Sportswriters often recount scenes of joy and celebration, but
they also tell stories of people at their lowest ebb. The latter
was certainly the case last week, when SI's Grant Wahl, George
Dohrmann and Don Yaeger reported the parallel unravelings of Iowa
State basketball coach Larry Eustachy and Alabama football coach
Mike Price (page 38).
Wahl, who has covered college basketball for SI for six years,
traveled to Ames, Iowa, and found people talking of nothing but
Eustachy, who announced he was an alcoholic after photos of him
partying with undergraduate students surfaced in The Des Moines
Register. "I haven't been around Iowa during the presidential
campaigns, but I can't imagine the amount of buzz for those would
be any more than what was going on there last week," Wahl says.
Dohrmann tracked down Eustachy's former players and assistant
coaches and found many not surprised by the coach's confession,
given Eustachy's mood swings and erratic behavior. Dohrmann, who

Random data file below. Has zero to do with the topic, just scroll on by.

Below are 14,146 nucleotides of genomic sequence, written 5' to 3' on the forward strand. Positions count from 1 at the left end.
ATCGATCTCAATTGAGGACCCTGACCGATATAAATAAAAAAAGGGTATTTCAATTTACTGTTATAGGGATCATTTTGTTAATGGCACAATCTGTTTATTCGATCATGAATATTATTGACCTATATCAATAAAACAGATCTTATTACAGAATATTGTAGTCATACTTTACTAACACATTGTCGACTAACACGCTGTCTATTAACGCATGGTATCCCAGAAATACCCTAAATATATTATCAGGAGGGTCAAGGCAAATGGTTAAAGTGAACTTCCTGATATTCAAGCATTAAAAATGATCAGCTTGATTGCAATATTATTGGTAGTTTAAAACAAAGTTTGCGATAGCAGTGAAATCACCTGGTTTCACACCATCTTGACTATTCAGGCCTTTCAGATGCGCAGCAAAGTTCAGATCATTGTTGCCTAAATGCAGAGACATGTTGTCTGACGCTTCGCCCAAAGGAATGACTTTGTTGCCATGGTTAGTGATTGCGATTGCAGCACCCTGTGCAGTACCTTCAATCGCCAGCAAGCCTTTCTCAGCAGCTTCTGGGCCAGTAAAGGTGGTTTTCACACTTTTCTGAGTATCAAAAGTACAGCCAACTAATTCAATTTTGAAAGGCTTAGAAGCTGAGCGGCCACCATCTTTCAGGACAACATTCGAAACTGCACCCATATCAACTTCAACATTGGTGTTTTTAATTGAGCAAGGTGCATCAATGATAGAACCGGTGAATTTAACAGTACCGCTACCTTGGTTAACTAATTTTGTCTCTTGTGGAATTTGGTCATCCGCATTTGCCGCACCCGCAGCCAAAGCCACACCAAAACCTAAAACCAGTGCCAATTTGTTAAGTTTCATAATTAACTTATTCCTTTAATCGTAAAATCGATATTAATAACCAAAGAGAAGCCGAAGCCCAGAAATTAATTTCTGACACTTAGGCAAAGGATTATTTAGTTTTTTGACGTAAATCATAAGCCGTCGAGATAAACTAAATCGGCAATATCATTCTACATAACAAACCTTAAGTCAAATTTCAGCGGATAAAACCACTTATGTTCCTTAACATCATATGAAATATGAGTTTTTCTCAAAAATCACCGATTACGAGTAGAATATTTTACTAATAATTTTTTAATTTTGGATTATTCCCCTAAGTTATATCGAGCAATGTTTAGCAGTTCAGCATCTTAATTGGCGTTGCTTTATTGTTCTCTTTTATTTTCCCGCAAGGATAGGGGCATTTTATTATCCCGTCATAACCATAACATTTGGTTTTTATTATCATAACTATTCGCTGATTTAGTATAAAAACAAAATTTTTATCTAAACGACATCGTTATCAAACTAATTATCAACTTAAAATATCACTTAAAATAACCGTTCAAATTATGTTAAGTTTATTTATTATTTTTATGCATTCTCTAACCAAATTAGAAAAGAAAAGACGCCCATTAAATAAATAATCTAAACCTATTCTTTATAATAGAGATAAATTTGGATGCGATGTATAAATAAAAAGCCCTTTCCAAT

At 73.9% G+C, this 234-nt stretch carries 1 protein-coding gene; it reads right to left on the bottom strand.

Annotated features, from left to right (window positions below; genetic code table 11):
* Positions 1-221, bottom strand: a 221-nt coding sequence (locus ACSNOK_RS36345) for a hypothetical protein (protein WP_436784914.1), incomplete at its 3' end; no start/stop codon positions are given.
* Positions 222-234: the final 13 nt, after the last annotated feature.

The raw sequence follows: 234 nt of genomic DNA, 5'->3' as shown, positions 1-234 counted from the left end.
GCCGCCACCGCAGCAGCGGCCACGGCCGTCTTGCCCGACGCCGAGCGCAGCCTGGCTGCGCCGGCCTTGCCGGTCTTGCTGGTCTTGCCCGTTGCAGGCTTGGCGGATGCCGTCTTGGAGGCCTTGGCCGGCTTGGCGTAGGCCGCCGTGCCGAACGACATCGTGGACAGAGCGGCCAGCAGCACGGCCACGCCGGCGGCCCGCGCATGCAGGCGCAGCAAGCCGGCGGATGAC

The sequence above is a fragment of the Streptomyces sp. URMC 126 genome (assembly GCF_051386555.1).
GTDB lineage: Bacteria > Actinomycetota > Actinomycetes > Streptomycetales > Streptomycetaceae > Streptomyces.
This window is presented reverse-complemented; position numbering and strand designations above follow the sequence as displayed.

has been with SI for two years, knows his way around troubled
athletic departments: While with the Saint Paul Pioneer Press in
2000 he won a Pulitzer Prize for his reporting on academic fraud
within Minnesota's basketball program.
Yaeger, meanwhile, retraced the wild night that cost Price his
job and found himself amazed at the coach's behavior. "He came to
Alabama because it was a place where football was king," says
Yaeger, an eight-year SI veteran who recently reported on Uday
Hussein's torture of athletes in Iraq. "When you're part of that
legend, you can't live invisibly." Yaeger is the author of 10
books, including Never Die Easy with Walter Payton.
May 11, 2003
He has written books about Wall Street (Liar's Poker) and Silicon
Valley (The New New Thing), but now Michael Lewis (right) turns
his attention to a Bay Area wunderkind more concerned with OBPs
than IPOs: Oakland A's general manager Billy Beane.
Beane has made Oakland a perennial winner despite working with
one of the smallest payrolls in the major leagues. In Lewis's new
book, Moneyball, which we excerpt in this issue (page 59), he
tells how Beane, himself once considered a can't-miss prospect as
a player, came to show the old-guard scouts that everything they
were doing was wrong.